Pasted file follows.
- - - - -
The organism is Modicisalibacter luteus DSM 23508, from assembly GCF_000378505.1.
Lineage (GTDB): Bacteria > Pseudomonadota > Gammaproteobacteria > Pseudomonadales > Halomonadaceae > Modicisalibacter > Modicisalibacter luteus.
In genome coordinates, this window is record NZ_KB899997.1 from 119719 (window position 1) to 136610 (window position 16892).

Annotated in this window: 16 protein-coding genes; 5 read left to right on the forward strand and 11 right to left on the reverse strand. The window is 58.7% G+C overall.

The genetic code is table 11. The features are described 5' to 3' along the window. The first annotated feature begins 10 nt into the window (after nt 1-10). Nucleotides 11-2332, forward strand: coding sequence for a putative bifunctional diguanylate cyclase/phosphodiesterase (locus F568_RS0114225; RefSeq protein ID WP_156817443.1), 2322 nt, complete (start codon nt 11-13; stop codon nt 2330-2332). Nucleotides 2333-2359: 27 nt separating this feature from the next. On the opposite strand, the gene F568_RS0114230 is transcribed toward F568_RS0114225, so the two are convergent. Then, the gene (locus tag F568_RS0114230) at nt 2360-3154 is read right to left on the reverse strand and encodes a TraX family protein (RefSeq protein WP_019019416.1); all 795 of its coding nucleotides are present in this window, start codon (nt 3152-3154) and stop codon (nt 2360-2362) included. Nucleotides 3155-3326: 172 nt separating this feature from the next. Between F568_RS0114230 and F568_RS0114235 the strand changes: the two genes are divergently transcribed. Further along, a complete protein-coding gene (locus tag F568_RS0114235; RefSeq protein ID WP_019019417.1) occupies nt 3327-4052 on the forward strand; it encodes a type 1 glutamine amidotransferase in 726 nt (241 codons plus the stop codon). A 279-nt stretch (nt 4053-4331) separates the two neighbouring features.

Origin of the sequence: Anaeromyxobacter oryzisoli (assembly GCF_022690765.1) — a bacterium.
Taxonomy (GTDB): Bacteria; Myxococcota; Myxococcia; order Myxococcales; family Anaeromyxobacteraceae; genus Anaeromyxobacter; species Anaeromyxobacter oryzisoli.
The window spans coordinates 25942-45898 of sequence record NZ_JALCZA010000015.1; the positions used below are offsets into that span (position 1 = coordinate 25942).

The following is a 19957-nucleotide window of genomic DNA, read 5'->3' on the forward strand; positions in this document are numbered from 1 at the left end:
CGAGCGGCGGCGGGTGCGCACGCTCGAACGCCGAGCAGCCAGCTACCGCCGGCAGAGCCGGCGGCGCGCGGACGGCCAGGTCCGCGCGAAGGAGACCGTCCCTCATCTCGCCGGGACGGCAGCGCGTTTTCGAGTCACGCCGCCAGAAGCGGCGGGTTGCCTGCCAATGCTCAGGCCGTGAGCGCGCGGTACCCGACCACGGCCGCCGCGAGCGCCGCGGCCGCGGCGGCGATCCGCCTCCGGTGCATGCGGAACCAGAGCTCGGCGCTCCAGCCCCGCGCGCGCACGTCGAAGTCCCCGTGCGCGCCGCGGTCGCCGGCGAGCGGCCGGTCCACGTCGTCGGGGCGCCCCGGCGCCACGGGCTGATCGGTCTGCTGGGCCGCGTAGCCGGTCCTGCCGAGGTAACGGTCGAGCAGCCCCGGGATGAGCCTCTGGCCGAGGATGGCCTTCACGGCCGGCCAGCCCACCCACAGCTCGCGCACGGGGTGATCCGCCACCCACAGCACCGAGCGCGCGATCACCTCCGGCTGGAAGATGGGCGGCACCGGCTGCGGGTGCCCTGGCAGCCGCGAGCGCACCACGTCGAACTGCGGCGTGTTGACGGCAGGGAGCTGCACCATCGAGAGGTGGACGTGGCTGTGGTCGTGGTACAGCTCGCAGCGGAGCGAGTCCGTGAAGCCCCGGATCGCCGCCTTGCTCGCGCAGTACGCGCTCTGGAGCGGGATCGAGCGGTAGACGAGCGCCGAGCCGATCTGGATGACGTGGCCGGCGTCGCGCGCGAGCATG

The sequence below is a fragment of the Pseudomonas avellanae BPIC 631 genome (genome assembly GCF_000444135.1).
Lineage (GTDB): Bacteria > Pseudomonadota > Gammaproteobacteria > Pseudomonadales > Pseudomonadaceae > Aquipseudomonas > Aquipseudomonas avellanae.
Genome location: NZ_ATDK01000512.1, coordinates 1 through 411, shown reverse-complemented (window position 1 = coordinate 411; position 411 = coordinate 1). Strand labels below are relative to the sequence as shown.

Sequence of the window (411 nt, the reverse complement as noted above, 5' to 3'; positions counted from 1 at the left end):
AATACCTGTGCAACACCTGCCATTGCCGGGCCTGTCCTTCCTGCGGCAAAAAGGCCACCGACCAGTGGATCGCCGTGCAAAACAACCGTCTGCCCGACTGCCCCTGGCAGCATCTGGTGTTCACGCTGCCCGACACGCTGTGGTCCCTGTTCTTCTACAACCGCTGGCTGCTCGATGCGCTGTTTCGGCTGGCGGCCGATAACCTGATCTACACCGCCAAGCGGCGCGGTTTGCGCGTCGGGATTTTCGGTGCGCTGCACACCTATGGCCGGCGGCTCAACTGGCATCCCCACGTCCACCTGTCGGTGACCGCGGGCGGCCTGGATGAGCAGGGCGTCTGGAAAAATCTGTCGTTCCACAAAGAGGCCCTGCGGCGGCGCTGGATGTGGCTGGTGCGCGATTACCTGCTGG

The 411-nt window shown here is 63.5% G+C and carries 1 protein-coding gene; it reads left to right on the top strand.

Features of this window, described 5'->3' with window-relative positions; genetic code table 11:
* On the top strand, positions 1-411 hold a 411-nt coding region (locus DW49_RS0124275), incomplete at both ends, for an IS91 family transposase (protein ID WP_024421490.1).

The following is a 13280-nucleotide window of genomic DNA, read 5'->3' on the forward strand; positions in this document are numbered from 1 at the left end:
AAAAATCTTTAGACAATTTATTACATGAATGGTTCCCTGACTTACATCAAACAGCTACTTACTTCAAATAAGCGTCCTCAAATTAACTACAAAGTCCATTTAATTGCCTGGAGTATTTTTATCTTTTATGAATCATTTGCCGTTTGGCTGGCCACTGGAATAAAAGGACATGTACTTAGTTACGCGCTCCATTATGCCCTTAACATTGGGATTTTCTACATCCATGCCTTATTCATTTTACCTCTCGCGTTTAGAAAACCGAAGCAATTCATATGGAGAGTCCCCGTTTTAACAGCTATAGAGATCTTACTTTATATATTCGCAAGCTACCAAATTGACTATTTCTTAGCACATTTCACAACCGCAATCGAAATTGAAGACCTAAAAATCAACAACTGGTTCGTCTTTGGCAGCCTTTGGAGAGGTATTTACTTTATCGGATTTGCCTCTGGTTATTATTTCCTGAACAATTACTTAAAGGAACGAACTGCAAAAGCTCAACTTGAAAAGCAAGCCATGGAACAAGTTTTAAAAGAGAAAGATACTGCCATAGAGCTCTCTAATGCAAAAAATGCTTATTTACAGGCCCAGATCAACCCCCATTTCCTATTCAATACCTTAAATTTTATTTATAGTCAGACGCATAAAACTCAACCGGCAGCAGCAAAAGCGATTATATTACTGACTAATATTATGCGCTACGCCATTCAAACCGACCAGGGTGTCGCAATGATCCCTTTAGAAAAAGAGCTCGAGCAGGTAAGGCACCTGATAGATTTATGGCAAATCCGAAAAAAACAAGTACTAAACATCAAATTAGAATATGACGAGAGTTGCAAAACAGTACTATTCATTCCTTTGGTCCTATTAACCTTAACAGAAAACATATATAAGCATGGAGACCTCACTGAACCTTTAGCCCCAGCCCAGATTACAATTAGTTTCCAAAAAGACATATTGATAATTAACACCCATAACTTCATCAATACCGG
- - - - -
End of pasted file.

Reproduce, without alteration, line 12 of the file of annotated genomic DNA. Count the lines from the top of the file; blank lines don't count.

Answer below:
Lineage (GTDB): Bacteria > Pseudomonadota > Gammaproteobacteria > Pseudomonadales > Pseudomonadaceae > Aquipseudomonas > Aquipseudomonas avellanae.